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Slicing and dicing nursing home business risk

June 13, 2012
by Kevin R. McMahon, LNHA
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The nursing home industry is not meant for the fainthearted. It is an environment brimming with risk of all shapes and sizes. The pressures that drive these risks spring from regulations, the reimbursement system (Medicare and Medicaid) and good old-fashioned market forces. For this analysis I have divided the risks that the nursing home industry faces into two distinct types: Business Risk of Capital and Business Risk of Operations.


BRC is the risk that the capital investment of the owner (also known as the capitalist/owner) takes that the real estate/buildings, beds and business will decline in value for many reasons. There are two major business risks faced by the nursing facility owner:

  • Macro-market risk is linked to the demand for nursing home services. Macro-market conditions include factors such as community-based services drawing potential customers away from institutional providers.
  • Micro-facility risk, the second risk that BRC owners face, include issues such as bad surveys, bad reputation, facility wear and tear or poor service quality. 

BRC is significant because the owner of the bricks/beds/business faces both macro-market risks as well as risks that flow from the day-to-day facility operation. The capitalist/owner has invested his or her own money in the nursing home operation. This relationship is not defined by a paper lease or management contract but rather by the significant act of investing one’s wealth in real estate and a business. Despite the fact that nursing homes operate in a governmentally protected marketplace, they operate in a particularly volatile environment subject to increasing regulatory regimens and reductions in reimbursement.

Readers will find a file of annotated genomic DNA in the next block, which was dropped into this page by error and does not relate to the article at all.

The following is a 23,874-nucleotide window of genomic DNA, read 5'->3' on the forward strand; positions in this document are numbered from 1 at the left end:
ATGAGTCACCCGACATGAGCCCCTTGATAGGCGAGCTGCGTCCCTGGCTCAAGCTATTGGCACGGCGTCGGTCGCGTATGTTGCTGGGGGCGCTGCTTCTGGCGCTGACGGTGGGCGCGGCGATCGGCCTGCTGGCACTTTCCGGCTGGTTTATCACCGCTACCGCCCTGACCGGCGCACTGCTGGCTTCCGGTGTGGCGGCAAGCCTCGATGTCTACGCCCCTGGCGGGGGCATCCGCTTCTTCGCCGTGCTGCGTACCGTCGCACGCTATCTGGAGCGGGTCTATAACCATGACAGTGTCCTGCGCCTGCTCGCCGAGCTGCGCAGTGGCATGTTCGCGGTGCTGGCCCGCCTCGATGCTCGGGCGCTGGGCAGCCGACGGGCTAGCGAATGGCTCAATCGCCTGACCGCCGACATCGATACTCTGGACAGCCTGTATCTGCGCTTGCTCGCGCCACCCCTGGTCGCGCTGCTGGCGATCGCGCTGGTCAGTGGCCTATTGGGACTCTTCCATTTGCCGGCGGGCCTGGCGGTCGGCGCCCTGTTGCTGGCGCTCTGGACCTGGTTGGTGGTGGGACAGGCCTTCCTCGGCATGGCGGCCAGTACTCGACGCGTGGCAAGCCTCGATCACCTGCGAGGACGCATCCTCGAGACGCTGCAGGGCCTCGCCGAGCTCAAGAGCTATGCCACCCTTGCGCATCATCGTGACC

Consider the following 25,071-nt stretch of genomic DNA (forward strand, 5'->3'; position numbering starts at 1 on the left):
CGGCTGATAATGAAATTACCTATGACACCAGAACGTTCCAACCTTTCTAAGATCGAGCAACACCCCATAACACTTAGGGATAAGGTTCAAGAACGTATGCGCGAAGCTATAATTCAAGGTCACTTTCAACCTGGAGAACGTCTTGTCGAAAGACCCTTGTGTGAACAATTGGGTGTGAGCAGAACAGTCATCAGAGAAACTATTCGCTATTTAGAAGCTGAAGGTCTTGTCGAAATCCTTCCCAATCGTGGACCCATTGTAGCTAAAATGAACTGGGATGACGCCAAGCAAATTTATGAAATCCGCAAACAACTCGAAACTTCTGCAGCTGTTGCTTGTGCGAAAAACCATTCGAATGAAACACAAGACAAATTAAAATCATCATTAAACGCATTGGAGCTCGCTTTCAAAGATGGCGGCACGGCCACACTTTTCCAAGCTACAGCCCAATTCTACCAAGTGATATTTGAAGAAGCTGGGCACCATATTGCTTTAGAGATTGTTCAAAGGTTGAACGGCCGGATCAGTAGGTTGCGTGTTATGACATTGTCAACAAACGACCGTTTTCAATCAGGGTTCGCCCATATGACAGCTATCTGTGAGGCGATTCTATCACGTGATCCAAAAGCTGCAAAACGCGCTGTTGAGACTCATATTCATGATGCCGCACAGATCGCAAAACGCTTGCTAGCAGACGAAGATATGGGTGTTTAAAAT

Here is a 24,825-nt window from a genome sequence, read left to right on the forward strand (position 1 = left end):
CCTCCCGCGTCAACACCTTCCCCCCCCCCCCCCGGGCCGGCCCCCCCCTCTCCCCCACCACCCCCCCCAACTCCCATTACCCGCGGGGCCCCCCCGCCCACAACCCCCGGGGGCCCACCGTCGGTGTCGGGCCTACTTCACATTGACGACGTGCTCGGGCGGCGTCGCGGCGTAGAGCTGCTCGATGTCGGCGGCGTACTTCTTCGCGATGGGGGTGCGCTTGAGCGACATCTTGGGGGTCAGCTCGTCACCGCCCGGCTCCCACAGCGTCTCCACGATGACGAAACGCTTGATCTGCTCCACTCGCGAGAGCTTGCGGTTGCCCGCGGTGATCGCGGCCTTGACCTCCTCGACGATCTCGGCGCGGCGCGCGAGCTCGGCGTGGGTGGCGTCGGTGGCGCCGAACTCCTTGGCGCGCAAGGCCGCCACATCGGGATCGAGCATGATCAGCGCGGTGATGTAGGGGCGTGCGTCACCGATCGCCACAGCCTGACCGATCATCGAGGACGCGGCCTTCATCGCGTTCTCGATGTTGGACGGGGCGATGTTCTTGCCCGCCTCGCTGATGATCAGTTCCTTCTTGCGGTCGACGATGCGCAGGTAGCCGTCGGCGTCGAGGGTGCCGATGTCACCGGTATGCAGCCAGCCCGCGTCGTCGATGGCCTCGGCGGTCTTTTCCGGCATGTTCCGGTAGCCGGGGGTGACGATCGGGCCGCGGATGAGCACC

In addition, the capitalist/owner faces, albeit indirectly, the full panoply of operational risks that besiege the typical nursing home. The owner may not be in the direct line of fire, but the trickle-down effect of poor care and service quality can have a deleterious and often a disastrous effect on the underlying value of one’s asset.


This term defines the risks that a nursing home operator faces. One may:

  • not get paid (receivables);
  • not get paid enough (reimbursement);
  • not find enough customers (revenue); or
  • get sued, shut down by the state, get unionized or simply die a death of a thousand pinpricks (in a nursing home, anything that can go wrong often does).

The risks that nursing homes face on a daily basis should not be minimized. Although they operate in a governmentally protected market, nursing homes still face inordinate risks that spring from the regulatory system, reimbursement programs and unforgiving market forces.

For entry level hands-on caregivers, our industry functions on a wage-scale comparable to the fast-food industry. In terms of the life-and-death risks they face, nursing homes are on par with any healthcare provider including the medical-surgical services of any hospital.


An attorney once told me about an old nursing home family that went into the hospitality industry (hotel/motel) and how that was as bad as the nursing home business. I replied that most hotel/motel owners do not lay awake nights worrying about their guests experiencing an untimely death or disability and cascading recriminations from every second-guessing regulator or attorney that can poke their finger in the face of the nursing home operator.

Lawsuits, retroactive reimbursement denials, never-ending cuts to Medicare and Medicaid, families that think mom’s social security check is theirs and that paying bills is optional, damage wrought by the least motivated one percent of any workforce, demanding family members plus a thousand more sad realities are all a part of the risk inherent in nursing home operation. 

These risks can be managed and controlled to a degree, but only a fool (or someone outside of the industry) would believe that they can be eliminated.


Operators in the nursing care environment operate in one of the following arrangements: 

  • Owner/operator melded into one entity
  • Lease agreement between owner and operator
  • Management contract between owner and operator

Admittedly, this is not an exhaustive list of owner/operator arrangements, but it is a fairly good summary of the major ones used in the LTC industry. Each arrangement in some way alters the level and texture of BRO faced by the operator as well as the BRC of the capitalist/owner. 

Combined owner/operator. This model is epitomized by the large national, regional and state chains. They are both owner and operator melded into one single organizational entity that takes on all of the business risk inherent in both the ownership and operation of nursing homes—the BRC and the BRO. It is a model that has many examples of failure with many chains going out of business over the past 30 years.

The reasons for failure of this model are many and varied. Undoubtedly the concentration of all of the business risk (BRO and BRC) in a single organizational entity likely has contributed to the failure of some of these organizations.